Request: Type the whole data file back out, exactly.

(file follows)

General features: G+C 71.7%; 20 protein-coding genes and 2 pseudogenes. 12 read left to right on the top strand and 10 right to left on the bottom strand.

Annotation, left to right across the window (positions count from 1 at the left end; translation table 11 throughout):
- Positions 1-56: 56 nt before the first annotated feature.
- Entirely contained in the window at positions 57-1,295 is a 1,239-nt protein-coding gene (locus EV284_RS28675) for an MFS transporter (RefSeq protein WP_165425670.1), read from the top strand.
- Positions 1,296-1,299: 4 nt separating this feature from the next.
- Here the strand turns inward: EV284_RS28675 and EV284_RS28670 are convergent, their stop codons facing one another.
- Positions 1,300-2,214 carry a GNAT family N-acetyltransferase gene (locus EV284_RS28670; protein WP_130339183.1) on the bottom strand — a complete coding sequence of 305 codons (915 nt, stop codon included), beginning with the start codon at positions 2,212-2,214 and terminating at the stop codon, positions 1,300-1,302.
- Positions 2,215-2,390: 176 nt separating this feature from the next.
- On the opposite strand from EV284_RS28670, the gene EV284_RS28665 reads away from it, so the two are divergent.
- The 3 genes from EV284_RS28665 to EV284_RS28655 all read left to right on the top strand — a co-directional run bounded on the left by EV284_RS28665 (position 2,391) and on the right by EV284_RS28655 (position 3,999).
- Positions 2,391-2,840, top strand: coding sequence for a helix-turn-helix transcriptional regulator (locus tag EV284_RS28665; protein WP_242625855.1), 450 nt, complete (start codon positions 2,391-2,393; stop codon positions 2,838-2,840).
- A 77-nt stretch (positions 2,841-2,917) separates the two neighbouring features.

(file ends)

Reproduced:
General features: G+C 71.7%; 20 protein-coding genes and 2 pseudogenes. 12 read left to right on the top strand and 10 right to left on the bottom strand.

Annotation, left to right across the window (positions count from 1 at the left end; translation table 11 throughout):
- Positions 1-56: 56 nt before the first annotated feature.
- Entirely contained in the window at positions 57-1,295 is a 1,239-nt protein-coding gene (locus EV284_RS28675) for an MFS transporter (RefSeq protein WP_165425670.1), read from the top strand.
- Positions 1,296-1,299: 4 nt separating this feature from the next.
- Here the strand turns inward: EV284_RS28675 and EV284_RS28670 are convergent, their stop codons facing one another.
- Positions 1,300-2,214 carry a GNAT family N-acetyltransferase gene (locus EV284_RS28670; protein WP_130339183.1) on the bottom strand — a complete coding sequence of 305 codons (915 nt, stop codon included), beginning with the start codon at positions 2,212-2,214 and terminating at the stop codon, positions 1,300-1,302.
- Positions 2,215-2,390: 176 nt separating this feature from the next.
- On the opposite strand from EV284_RS28670, the gene EV284_RS28665 reads away from it, so the two are divergent.
- The 3 genes from EV284_RS28665 to EV284_RS28655 all read left to right on the top strand — a co-directional run bounded on the left by EV284_RS28665 (position 2,391) and on the right by EV284_RS28655 (position 3,999).
- Positions 2,391-2,840, top strand: coding sequence for a helix-turn-helix transcriptional regulator (locus tag EV284_RS28665; protein WP_242625855.1), 450 nt, complete (start codon positions 2,391-2,393; stop codon positions 2,838-2,840).
- A 77-nt stretch (positions 2,841-2,917) separates the two neighbouring features.